-- Paul George is without close competition across both rosters in usage and FanDuel points per minute in his heightened role without Kawhi Leonard.
-- Devin Booker is shooting 27.0% from the field since the start of Game 2, which is when Patrick Beverley entered the starting lineup and broke Booker's nose.
-- Deandre Ayton has eclipsed 30.0 FanDuel points in five of his last seven games.
-- Ivica Zubac and Patrick Beverley have both seen at least 27 minutes per game since entering the starting lineup to start Game 2. Nicolas Batum, who was moved out of the starting five, has not exceeded 15 minutes per game in that span despite averaging 32.5 minutes per game against Utah.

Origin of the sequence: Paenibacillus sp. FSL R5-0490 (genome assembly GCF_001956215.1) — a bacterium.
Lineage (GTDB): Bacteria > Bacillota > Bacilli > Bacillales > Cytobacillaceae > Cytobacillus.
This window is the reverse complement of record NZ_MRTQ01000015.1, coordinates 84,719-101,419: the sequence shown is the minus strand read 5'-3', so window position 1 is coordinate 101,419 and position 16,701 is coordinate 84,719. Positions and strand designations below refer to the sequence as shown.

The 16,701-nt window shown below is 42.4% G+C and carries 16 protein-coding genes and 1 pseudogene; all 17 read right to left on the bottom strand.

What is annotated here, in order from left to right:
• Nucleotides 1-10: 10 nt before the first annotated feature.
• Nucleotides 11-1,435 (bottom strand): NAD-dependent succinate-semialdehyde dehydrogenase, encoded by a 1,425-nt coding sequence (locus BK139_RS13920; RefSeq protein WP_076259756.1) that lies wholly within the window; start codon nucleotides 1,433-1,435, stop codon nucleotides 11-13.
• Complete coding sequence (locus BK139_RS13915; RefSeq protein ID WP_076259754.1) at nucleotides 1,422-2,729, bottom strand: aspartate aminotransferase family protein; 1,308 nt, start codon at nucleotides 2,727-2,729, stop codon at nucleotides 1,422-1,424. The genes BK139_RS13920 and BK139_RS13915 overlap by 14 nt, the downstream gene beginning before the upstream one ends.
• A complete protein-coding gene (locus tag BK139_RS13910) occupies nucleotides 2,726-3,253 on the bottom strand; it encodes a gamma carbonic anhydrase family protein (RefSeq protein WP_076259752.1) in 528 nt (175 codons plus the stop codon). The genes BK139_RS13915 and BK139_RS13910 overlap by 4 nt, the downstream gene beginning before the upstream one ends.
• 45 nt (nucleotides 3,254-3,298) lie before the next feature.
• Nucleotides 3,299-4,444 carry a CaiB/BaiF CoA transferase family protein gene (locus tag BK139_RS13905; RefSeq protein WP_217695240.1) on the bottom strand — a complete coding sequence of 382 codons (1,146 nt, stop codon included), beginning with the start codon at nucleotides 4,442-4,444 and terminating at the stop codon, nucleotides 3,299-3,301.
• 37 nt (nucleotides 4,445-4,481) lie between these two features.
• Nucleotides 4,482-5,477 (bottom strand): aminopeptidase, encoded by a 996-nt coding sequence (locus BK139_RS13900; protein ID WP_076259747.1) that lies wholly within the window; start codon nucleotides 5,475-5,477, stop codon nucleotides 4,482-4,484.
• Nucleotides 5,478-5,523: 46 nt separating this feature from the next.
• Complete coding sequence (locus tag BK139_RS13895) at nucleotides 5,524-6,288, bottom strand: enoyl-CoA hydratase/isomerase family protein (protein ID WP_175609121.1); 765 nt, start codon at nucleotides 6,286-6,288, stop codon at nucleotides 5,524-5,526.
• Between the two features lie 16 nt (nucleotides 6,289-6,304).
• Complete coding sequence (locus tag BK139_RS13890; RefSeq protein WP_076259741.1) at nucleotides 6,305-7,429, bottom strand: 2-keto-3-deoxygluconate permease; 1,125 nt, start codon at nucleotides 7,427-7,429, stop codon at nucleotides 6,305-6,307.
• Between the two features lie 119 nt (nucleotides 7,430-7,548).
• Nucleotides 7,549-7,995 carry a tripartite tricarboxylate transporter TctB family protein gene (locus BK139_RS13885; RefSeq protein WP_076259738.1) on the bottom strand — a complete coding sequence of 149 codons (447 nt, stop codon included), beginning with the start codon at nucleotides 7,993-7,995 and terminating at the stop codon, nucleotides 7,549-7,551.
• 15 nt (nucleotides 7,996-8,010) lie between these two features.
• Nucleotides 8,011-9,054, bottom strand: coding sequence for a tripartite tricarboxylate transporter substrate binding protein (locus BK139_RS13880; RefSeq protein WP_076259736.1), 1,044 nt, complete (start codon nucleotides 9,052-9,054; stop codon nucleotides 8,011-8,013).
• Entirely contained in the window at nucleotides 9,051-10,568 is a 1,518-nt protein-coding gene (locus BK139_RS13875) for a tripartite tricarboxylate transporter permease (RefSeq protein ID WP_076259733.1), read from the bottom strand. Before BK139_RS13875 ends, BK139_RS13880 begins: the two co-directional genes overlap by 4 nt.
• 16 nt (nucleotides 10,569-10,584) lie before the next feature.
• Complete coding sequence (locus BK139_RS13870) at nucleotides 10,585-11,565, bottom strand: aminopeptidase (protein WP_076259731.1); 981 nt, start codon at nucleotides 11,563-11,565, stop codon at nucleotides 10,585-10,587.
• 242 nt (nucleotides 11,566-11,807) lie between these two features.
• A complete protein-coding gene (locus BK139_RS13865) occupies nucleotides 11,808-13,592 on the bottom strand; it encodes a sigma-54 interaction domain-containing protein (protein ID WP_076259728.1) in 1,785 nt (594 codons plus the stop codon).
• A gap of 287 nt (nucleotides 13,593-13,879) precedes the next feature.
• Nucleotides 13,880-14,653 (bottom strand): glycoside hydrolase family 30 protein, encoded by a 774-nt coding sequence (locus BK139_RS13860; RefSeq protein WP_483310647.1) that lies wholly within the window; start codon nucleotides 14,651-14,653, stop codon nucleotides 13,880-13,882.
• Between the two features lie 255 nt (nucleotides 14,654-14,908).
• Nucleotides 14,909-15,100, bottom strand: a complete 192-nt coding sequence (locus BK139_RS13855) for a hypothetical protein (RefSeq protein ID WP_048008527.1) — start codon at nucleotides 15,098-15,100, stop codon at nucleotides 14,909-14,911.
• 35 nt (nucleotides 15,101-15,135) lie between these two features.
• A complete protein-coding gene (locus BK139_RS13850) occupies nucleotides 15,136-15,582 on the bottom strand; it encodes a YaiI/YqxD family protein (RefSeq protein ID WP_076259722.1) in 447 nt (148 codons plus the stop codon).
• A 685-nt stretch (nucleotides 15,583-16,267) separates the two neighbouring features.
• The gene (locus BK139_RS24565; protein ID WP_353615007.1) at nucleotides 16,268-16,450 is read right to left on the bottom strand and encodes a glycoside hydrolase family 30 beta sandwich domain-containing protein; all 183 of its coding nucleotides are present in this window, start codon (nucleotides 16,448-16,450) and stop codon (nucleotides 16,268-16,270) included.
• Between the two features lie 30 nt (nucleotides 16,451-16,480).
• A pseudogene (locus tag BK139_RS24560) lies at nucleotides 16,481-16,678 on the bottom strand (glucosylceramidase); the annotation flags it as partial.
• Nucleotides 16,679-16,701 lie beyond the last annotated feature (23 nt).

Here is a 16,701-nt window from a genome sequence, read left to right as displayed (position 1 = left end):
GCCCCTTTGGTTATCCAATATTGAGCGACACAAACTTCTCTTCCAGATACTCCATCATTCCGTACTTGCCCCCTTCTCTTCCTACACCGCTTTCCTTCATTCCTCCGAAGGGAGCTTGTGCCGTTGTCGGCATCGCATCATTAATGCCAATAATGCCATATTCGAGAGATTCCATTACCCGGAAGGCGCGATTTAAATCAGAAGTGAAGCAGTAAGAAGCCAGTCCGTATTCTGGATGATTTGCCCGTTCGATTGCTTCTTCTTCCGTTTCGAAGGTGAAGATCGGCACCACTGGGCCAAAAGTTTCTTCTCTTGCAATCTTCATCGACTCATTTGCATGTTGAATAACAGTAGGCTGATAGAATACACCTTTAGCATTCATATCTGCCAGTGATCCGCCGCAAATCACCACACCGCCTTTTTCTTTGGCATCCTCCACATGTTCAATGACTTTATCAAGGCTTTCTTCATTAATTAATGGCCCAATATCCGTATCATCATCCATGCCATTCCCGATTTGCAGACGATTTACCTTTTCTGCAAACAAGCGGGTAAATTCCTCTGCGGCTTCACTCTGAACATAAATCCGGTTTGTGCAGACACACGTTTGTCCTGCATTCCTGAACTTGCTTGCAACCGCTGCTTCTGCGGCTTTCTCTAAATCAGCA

-- Mikal Bridges saw only 26 minutes in Game 3 despite good shooting, great defense, and Jae Crowder fouling out early.
Austin Swaim is not a FanDuel employee. In addition to providing DFS gameplay advice, Austin Swaim also participates in DFS contests on FanDuel using his personal account, username ASwaim3. While the strategies and player selections recommended in his articles are his personal views, he may deploy different strategies and player selections when entering contests with his personal account. The views expressed in his articles are the author's alone and do not necessarily reflect the views of FanDuel.